64 Multislice CT Scan

If there is a chance the parent (mother) is pregnant, we ask her not to attend in the CT exam room, even when wearing a lead apron. If there the patient is pregnant, she should inform us before the exam, so that the radiol­ogist can contact her doctor, and ask about the possibility of performing the examination

  • You (or your child) will have to be able to lie still for 5-10 minutes.
  • If your child cannot lie still for this amount of time, sedation may be needed. A child who needs sedation cannot have solid foods, formula or milk for six hours before the appointment.
  • Contrast material is requested in several CT exams. If you (or your child) need contrast material, do not eat or drink for 3-4 hours before your appointment.
  • If sedation or contrast is needed, a nurse, doctor or technologist will go over the details with you.

Coronary CT examination preparation

  • Fasting 4 hours prior to exam
  • Continue Beta Blockers treatment and add one Tenormin tab 1 hour prior to exam
  • Stop any caffeine 24 hours prior to examinations
  • Stop Viagra medications or Viagra like medications for 1 week prior to exam
  • Blood pressure should be checked
  • Bring with you all prior related examinations performed

CT guided Biopsy

  • Bleeding profile: bleeding time, clotting time, prothrombin time, PTT
  • Bring X-ray films, C.T. and MRI films done to the patient, if any
  • Complete fasting 6 hours prior to the exam
  • Blood pressure should be checked

Although you cannot explain the exam to your baby, you can help your baby feel more secure during the test by bringing a special blanket, toy or pacifier. Please bring along a bottle of juice or formula to feed your baby when the test is done.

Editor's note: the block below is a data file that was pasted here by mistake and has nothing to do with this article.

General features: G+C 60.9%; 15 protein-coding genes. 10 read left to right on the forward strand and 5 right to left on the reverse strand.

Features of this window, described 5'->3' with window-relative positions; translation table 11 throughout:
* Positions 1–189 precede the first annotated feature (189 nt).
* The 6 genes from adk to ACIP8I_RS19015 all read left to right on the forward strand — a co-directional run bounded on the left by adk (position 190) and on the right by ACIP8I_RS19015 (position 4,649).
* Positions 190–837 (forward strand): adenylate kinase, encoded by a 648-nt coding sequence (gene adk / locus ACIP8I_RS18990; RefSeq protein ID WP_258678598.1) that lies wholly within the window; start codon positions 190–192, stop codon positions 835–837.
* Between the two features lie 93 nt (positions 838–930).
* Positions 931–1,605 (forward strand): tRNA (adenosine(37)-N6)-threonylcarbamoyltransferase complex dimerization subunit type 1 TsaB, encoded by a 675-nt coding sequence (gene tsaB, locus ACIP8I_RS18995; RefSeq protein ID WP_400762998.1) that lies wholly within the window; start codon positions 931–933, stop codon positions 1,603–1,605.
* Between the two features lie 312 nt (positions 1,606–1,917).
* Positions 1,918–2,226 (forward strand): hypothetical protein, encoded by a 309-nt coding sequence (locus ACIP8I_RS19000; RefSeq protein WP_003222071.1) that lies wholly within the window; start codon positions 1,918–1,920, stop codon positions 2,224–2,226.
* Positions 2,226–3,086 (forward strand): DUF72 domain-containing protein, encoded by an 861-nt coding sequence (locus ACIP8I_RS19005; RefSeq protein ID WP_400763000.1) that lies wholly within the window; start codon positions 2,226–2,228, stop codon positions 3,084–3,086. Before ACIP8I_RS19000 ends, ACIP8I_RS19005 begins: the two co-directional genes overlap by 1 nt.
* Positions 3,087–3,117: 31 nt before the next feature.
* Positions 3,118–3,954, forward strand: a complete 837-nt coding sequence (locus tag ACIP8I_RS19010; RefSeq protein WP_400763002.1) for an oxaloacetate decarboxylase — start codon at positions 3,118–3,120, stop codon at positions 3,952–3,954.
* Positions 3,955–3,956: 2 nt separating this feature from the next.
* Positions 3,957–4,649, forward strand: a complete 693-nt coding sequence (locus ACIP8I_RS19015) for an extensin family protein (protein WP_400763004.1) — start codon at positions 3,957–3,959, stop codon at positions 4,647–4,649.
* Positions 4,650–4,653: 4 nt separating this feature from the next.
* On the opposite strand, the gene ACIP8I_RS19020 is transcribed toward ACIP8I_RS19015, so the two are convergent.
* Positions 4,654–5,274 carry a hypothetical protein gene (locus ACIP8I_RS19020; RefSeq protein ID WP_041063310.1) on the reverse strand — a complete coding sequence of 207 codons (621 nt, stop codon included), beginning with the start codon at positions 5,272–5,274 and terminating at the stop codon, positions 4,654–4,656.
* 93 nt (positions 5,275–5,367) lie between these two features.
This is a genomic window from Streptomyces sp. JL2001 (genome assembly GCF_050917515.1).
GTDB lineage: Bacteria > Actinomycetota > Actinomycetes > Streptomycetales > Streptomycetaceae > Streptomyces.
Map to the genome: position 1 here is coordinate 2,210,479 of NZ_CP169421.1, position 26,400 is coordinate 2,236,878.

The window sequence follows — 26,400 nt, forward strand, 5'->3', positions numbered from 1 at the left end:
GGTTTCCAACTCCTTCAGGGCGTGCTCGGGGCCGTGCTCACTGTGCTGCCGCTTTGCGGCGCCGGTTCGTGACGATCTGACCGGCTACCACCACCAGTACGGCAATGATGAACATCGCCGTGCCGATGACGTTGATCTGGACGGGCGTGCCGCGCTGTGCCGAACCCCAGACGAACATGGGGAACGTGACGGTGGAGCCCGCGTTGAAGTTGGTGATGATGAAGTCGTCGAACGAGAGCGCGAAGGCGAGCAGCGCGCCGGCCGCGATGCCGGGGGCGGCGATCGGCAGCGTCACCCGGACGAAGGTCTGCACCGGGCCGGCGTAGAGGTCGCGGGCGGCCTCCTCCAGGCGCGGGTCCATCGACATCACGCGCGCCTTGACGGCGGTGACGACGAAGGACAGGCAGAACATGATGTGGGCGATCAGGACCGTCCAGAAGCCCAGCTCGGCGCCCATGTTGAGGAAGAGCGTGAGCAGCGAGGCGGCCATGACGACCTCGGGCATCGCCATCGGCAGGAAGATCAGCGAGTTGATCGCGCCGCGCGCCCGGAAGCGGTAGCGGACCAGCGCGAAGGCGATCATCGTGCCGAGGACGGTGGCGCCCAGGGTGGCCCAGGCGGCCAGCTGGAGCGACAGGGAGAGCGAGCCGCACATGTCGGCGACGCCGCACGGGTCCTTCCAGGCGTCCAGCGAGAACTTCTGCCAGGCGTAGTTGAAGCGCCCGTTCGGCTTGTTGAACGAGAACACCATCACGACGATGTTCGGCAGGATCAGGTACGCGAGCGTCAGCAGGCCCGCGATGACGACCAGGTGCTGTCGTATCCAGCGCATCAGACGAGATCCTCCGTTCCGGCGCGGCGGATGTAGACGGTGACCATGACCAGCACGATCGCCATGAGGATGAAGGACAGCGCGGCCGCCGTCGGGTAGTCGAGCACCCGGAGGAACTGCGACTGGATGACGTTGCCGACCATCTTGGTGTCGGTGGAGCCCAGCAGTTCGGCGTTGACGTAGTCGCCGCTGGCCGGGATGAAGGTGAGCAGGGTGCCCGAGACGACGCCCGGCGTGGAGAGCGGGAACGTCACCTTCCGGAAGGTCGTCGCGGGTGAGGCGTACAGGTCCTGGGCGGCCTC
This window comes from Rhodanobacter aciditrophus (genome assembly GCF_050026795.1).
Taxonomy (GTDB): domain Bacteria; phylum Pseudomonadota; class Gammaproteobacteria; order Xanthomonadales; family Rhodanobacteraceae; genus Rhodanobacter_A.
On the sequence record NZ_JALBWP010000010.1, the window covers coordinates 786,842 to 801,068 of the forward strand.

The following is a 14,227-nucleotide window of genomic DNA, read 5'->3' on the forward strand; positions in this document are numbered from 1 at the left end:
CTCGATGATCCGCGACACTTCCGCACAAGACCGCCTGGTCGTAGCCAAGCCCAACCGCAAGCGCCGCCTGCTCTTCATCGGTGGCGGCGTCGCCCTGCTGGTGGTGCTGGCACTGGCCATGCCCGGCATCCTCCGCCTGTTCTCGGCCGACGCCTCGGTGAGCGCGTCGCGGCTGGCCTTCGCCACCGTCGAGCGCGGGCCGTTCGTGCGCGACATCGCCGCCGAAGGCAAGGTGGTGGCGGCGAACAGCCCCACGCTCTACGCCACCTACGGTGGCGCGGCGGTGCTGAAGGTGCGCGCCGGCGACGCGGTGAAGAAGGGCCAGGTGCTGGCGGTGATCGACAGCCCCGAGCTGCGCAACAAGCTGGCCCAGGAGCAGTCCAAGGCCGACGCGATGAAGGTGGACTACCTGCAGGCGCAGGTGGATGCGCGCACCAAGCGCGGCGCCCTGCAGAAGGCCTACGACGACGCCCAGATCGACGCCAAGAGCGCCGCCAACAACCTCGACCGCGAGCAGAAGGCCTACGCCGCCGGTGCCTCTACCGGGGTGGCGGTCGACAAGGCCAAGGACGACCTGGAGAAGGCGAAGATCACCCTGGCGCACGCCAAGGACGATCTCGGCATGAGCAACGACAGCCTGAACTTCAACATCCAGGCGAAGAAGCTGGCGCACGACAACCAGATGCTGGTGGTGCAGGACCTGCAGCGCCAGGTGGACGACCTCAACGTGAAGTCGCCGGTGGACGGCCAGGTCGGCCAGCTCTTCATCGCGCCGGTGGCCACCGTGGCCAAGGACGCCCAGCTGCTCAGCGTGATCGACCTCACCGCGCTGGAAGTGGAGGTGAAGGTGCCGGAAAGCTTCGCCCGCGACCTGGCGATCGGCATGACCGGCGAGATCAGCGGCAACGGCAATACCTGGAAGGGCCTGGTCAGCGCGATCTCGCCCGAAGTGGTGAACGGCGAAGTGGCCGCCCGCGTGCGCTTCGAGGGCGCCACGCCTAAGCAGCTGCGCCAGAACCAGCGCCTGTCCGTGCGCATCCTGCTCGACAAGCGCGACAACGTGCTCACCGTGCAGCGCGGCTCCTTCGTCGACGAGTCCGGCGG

Toddlers and preschool-age children:
Young children remember things for only a short time, so the best time to talk about the test is right before you are ready to come to the hospital. Tell your child that you are going to the hospital to have some "pictures" taken that the doctor needs to help him/her. Try to use simple words

School-age children:
School-age chil­dren have a strong imagination. If you don't tell them the truth about what is going to happen during the test, they might imagine something much worse than the actual test.
The day of the test, tell your child that he will be going to the hospital to have some pictures taken of the inside of his body. Tell him the pictures will help the doctor decide how to make him better. Use simple words. Be honest. Try to tell your child exactly what will happen. If your child's examination is going to hurt a little, be sure to tell him it's okay to cry. When you come to the center, bring along a favorite book or game. If you wish, you may also bring along a snack for after the test.

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